A technology editor at The Atlantic asked me to comment for their story on the Lift Ware spoon, a piece of sensing cutlery that eliminates up to 70% of a user’s hand tremor effect, making a smoother and easier passage from plate to mouth. The tool is bifurcated in the middle, so the back end can receive, sense, and respond to tremor, while the front end is stabilized.
Sara Hendren, an artist and researcher who runs Abler, a site devoted to adaptive technologies and prosthetics, likened the Lift Ware spoon to an “edit” of more familiar flatware. “This kind of ‘edit’ extends self-feeding for its user,” she wrote to me over email, “and maintaining that kind of autonomy can be very significant to one’s own self-perception and the perceptions of others. After all, the experience of change in a person’s ability is registered as much in these qualitative ways as it is in hearing the results of lab tests.”
In a sense, all technologies are “assistive” technologies — eating hot soup with one’s bare hands does not sound particularly effective, nor pleasant. We have invented spoons to extend our limited abilities.
The Lift Ware spoon extends that reasoning to be yet more inclusive. And that sort of thinking can be fruitful for designers and inventors. “Constraints are always generative for designers,” Hendren said, “and this set of constraints—digging deeply into all kinds of atypicalities, less visible conditions, psycho-social challenges, and the many varied experiences of aging—is a still largely untapped area of design research and development. This example of the spoon might yield further consideration of cutlery altogether. Cultures already use different implements for eating. Why not re-examine cutlery entirely?”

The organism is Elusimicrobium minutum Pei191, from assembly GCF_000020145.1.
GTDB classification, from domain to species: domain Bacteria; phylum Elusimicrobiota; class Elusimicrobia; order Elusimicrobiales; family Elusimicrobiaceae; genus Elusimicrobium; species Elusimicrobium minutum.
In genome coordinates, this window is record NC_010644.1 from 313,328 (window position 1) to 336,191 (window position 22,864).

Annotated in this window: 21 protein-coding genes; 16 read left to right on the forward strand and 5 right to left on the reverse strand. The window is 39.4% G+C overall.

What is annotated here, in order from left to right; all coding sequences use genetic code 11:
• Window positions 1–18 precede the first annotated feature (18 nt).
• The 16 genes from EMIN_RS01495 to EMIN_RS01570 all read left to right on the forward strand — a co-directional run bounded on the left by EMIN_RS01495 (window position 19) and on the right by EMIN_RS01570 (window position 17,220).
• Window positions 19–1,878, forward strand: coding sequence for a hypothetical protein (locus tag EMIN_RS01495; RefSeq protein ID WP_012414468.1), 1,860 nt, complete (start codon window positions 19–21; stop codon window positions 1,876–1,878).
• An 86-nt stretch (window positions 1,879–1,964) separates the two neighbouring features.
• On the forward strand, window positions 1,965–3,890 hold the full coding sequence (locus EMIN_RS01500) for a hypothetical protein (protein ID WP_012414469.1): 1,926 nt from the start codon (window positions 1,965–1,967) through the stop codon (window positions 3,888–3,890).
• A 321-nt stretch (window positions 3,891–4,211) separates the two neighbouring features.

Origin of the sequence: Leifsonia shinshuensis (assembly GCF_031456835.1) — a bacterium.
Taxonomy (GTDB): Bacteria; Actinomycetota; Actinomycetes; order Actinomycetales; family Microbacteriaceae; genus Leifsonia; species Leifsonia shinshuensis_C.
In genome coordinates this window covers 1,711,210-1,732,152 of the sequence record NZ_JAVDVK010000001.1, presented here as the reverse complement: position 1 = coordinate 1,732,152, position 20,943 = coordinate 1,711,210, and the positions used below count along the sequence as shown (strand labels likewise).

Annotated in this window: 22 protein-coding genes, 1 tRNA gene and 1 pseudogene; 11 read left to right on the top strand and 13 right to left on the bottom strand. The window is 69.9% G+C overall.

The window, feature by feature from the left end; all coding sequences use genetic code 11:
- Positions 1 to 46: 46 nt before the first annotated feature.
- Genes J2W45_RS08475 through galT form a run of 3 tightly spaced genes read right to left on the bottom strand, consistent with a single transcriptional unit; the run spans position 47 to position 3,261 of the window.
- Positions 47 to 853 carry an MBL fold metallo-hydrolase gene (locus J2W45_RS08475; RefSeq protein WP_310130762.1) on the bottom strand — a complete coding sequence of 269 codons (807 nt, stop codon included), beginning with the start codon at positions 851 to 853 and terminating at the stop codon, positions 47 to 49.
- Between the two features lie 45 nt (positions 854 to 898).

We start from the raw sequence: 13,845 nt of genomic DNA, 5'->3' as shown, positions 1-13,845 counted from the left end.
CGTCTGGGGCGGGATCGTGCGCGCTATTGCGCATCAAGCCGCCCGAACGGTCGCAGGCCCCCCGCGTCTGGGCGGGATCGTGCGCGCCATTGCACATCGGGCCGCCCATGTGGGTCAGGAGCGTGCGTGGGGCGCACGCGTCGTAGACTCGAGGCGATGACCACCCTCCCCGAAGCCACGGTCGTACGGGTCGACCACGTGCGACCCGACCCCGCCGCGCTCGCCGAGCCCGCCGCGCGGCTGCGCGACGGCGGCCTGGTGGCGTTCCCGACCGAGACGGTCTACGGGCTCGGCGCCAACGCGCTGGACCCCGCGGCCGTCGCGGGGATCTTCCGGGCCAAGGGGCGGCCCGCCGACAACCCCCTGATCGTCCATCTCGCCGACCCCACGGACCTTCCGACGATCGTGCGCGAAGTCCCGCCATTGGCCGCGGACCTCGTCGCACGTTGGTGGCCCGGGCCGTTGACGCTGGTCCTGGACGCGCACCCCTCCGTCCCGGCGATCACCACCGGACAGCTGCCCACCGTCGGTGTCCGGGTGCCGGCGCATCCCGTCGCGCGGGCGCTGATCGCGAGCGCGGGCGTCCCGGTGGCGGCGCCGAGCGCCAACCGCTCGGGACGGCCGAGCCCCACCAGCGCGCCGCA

I’m glad they agree that all tech is assistive tech. Video below, demonstrating several users with hand tremors struggling with typical spoons, and then with the Lift Ware model, which seems to show a lot of improvement.